Padilla vs Ca

Topics: Arrest, Police, Supreme Court of the United States Pages: 23 (9238 words) Published: February 18, 2013
[G.R. No. 121917.  March 12, 1997]
On October 26, 1992, high-powered firearms with live ammunitions were found in the possession of petitioner Robin Padilla @ Robinhood Padilla, i.e.: "(1)    One .357 Caliber revolver, Smith and Wesson, SN-32919 with six (6) live ammunitions; "(2)    One M-16 Baby Armalite rifle, SN-RP 131120 with four (4) long and one (1) short magazine with ammunitions; "(3)    One .380 Pietro Beretta, SN-A 35723 Y with clip and eight (8) ammunitions; and "(4)    Six additional live double action ammunitions of .38 caliber revolver."[1] Petitioner was correspondingly charged on December 3, 1992, before the Regional Trial Court (RTC) of Angeles City with illegal possession of firearms and ammunitions under P.D. 1866[2] thru the following Information:[3] "That on or about the 26th day of October, 1992, in the City of Angeles, Philippines, and within the jurisdiction of this Honorable Court, the above-named accused, did then and there willfully, unlawfully and feloniously have in his possession and under his custody and control one (1) M-16 Baby Armalite rifle, SN-RP 131120 with four (4) long and one (1) short magazines with ammunitions, one (1) .357 caliber revolver Smith and Wesson, SN-32919 with six (6) live ammunitions and one (1) .380 Pietro Beretta, SN-A35723Y with clip and eight (8) ammunitions, without having the necessary authority and permit to carry and possess the same. ALL CONTRARY TO LAW."[4]

The lower court then ordered the arrest of petitioner,[5] but granted his application for bail.[6] During the arraignment on January 20, 1993, a plea of not guilty was entered for petitioner after he refused,[7] upon advice of counsel,[8] to make any plea.[9] Petitioner waived in writing his right to be present in any and all stages of the case.[10] After trial, Angeles City RTC Judge David Rosete rendered judgment dated April 25, 1994 convicting petitioner of the crime charged and sentenced him to an "indeterminate penalty from 17 years, 4 months and 1 day of reclusion temporal as minimum, to 21 years of reclusion perpetua, as maximum".[11] Petitioner filed his notice of appeal on April 28, 1994.[12] Pending the appeal in the respondent Court of Appeals,[13] the Solicitor-General, convinced that the conviction shows strong evidence of guilt, filed on December 2, 1994 a motion to cancel petitioner's bail bond. The resolution of this motion was incorporated in the now assailed respondent court's decision sustaining petitioner's conviction,[14] the dispositive portion of which reads: "WHEREFORE, the foregoing circumstances considered, the appealed decision is hereby AFFIRMED, and furthermore, the P200,000.00 bailbond posted by accused-appellant for his provisional liberty, FGU Insurance Corporation Bond No. JCR (2) 6523, is hereby cancelled.  The Regional Trial Court, Branch 61, Angeles City, is directed to issue the Order of Arrest of accused-appellant and thereafter his transmittal to the National Bureau of Prisons thru the Philippine National Police where the said accused-appellant shall remain under confinement pending resolution of his appeal, should he appeal to the Supreme Court.  This shall be immediately executory.  The Regional Trial Court is further directed to submit a report of compliance herewith. SO ORDERED."[15]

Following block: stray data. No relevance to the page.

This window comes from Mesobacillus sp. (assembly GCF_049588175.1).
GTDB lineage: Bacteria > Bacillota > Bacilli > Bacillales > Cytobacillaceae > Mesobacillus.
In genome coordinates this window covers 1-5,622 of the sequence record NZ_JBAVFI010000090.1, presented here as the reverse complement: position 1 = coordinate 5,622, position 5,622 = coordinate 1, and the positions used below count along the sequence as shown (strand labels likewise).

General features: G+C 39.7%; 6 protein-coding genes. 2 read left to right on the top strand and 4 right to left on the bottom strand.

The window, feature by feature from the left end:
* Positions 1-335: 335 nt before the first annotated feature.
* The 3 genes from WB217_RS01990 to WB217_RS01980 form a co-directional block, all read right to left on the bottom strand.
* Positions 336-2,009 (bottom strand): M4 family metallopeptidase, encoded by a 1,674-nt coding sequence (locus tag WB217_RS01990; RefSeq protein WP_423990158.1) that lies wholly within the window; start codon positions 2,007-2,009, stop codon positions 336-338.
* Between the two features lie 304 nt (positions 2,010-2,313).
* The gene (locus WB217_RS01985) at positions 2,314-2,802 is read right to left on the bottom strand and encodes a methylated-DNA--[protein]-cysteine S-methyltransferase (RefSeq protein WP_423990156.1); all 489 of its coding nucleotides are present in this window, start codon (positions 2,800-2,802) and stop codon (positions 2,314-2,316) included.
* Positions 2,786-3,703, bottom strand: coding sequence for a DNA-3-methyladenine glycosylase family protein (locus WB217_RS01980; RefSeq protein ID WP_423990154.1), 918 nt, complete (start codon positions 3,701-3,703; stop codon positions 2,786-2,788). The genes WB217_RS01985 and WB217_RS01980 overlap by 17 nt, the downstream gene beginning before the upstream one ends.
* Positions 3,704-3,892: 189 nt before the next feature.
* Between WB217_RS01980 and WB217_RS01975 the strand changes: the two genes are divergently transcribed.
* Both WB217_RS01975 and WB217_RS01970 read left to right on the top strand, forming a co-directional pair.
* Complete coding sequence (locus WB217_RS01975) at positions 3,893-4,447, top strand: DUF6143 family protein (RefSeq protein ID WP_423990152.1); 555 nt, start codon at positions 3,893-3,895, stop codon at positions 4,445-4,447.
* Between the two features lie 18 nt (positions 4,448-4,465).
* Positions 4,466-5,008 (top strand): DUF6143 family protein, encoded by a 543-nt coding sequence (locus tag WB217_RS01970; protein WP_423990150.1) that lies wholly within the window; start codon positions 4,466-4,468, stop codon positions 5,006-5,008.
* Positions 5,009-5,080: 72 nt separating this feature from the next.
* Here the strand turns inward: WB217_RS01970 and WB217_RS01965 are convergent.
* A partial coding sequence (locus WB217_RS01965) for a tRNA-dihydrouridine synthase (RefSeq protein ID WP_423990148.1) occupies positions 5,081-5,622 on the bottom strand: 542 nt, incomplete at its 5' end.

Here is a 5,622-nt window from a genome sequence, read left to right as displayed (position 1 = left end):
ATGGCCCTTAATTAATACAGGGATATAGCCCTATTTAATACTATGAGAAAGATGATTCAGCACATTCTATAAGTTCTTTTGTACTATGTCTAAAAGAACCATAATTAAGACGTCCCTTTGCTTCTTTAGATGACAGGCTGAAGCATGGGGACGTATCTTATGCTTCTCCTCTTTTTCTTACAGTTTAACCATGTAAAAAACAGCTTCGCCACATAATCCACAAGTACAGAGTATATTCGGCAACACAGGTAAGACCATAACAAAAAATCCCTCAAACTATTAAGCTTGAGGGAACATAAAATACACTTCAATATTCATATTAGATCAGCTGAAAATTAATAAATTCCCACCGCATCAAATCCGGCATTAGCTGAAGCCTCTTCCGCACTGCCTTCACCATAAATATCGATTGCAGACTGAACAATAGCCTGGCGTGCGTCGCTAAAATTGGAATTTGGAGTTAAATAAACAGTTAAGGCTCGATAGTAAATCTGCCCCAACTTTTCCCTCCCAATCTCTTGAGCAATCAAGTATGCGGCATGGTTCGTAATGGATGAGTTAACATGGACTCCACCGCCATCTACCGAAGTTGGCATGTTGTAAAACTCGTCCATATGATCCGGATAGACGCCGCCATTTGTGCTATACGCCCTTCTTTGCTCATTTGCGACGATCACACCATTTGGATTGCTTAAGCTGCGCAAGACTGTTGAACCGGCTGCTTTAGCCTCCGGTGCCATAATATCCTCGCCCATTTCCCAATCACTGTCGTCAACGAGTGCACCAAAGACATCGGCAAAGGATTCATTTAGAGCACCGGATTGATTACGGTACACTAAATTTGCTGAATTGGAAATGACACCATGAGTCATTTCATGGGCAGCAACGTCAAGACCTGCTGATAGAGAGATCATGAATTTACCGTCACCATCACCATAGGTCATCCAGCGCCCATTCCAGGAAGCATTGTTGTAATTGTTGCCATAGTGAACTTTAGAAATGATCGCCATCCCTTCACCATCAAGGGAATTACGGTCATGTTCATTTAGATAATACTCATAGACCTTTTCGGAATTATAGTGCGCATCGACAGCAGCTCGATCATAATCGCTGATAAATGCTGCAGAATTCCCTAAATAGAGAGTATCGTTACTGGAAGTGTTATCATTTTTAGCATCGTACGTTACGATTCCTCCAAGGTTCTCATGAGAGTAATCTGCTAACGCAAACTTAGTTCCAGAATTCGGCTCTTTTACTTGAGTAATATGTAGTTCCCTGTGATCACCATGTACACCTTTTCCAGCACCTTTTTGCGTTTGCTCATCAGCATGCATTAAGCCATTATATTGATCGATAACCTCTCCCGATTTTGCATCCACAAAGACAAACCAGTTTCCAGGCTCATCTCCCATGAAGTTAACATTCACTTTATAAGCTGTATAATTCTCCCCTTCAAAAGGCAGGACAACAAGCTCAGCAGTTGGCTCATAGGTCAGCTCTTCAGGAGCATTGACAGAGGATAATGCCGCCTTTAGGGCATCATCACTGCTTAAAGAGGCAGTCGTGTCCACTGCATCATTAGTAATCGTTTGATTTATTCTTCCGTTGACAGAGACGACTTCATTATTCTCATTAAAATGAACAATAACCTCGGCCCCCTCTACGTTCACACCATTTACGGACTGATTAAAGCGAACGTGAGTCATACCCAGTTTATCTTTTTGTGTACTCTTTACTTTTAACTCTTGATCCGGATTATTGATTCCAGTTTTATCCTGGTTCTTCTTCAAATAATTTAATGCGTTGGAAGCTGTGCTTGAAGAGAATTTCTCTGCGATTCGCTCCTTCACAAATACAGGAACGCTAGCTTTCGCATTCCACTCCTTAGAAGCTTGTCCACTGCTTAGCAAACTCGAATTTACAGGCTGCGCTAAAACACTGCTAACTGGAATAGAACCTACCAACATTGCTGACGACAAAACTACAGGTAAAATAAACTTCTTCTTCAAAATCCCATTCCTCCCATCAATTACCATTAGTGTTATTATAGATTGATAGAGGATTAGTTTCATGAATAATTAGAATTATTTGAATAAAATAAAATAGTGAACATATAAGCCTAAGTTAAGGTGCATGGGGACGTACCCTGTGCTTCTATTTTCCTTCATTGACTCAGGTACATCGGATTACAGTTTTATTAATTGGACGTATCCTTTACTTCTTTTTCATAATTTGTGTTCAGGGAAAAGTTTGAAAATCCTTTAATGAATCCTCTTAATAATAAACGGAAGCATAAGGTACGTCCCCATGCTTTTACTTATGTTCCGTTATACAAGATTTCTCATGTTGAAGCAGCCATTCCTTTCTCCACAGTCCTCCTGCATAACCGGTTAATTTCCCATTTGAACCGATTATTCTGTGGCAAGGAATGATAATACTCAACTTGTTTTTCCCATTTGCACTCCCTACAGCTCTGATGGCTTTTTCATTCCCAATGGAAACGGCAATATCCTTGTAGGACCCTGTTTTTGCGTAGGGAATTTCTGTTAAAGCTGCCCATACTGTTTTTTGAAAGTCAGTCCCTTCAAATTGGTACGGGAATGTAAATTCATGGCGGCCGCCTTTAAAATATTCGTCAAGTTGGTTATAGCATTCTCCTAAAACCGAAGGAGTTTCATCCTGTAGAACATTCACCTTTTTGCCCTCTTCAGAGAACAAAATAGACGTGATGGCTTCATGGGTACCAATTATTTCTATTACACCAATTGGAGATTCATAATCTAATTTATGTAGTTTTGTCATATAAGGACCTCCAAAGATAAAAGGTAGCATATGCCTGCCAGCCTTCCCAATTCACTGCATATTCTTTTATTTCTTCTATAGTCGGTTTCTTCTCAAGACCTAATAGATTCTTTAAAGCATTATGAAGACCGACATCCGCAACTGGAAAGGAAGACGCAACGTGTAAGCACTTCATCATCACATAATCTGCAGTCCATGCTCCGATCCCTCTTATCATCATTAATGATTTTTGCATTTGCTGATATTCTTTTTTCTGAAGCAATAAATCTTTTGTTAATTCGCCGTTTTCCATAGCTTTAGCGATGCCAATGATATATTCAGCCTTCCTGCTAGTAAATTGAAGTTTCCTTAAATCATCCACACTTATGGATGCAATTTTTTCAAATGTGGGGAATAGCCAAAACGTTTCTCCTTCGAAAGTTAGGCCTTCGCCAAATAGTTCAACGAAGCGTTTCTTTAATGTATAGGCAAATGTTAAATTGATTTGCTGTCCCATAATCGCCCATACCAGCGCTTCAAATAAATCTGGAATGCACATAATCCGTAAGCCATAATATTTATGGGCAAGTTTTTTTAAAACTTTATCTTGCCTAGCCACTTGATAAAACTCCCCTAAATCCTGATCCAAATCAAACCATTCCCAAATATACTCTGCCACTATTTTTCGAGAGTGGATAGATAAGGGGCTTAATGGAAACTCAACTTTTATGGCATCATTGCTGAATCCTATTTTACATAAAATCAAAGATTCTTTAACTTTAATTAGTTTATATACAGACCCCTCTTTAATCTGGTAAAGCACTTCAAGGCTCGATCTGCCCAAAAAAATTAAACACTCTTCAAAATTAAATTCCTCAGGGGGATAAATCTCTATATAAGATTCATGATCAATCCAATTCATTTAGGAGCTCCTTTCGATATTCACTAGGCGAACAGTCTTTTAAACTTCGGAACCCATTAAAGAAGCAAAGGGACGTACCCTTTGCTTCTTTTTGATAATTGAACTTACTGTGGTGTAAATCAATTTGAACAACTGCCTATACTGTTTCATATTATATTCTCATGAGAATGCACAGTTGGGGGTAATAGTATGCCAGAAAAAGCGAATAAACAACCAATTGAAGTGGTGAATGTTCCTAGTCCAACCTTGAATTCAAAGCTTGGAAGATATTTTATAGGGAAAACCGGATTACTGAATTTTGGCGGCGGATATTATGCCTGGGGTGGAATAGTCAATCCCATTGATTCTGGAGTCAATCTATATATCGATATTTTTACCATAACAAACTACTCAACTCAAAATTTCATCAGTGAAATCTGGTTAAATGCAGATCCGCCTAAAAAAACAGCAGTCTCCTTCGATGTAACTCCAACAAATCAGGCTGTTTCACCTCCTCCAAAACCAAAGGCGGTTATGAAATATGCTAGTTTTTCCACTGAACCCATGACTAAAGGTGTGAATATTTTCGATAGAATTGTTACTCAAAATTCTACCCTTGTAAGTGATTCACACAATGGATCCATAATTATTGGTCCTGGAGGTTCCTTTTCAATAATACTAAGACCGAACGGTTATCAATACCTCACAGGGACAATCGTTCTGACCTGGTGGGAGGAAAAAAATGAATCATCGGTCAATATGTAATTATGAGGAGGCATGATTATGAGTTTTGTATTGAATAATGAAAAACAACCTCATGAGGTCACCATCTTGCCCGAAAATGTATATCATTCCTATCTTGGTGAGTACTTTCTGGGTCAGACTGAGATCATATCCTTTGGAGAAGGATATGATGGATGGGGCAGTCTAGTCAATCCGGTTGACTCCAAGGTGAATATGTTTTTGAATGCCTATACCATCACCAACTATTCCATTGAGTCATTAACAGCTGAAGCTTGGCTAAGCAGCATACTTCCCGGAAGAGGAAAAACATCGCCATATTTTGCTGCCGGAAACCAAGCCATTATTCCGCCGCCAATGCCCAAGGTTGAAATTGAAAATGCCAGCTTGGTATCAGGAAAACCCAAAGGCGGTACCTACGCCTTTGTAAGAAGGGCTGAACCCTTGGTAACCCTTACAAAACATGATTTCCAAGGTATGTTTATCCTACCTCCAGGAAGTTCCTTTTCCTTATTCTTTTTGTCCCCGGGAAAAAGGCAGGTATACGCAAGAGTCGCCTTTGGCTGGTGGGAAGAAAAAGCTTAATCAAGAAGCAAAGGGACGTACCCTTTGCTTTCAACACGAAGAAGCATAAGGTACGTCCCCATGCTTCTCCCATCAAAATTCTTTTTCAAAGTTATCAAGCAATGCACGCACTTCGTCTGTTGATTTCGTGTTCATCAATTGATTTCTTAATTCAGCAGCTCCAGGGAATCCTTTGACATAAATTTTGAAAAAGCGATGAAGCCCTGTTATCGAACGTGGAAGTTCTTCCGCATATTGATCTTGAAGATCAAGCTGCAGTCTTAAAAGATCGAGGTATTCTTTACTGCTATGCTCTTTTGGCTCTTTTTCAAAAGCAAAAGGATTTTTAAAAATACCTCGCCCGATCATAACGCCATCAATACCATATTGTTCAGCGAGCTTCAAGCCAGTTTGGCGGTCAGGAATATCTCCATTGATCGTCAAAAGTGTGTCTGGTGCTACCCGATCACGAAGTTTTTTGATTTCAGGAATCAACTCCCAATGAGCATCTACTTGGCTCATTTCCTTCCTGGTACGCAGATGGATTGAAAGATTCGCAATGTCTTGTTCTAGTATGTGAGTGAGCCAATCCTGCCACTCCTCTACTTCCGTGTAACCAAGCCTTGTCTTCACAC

Petitioner received a copy of this decision on July 26, 1995.[16] On August 9, 1995 he filed a "motion for reconsideration (and to recall the warrant of arrest)"[17] but the same was denied by respondent court in its September 20, 1995 Resolution,[18] copy of which was received by petitioner on September 27, 1995.  The next day, September 28, petitioner filed the instant petition for review on certiorari with application for bail[19] followed by two "supplemental petitions" filed by different counsels,[20] a "second...
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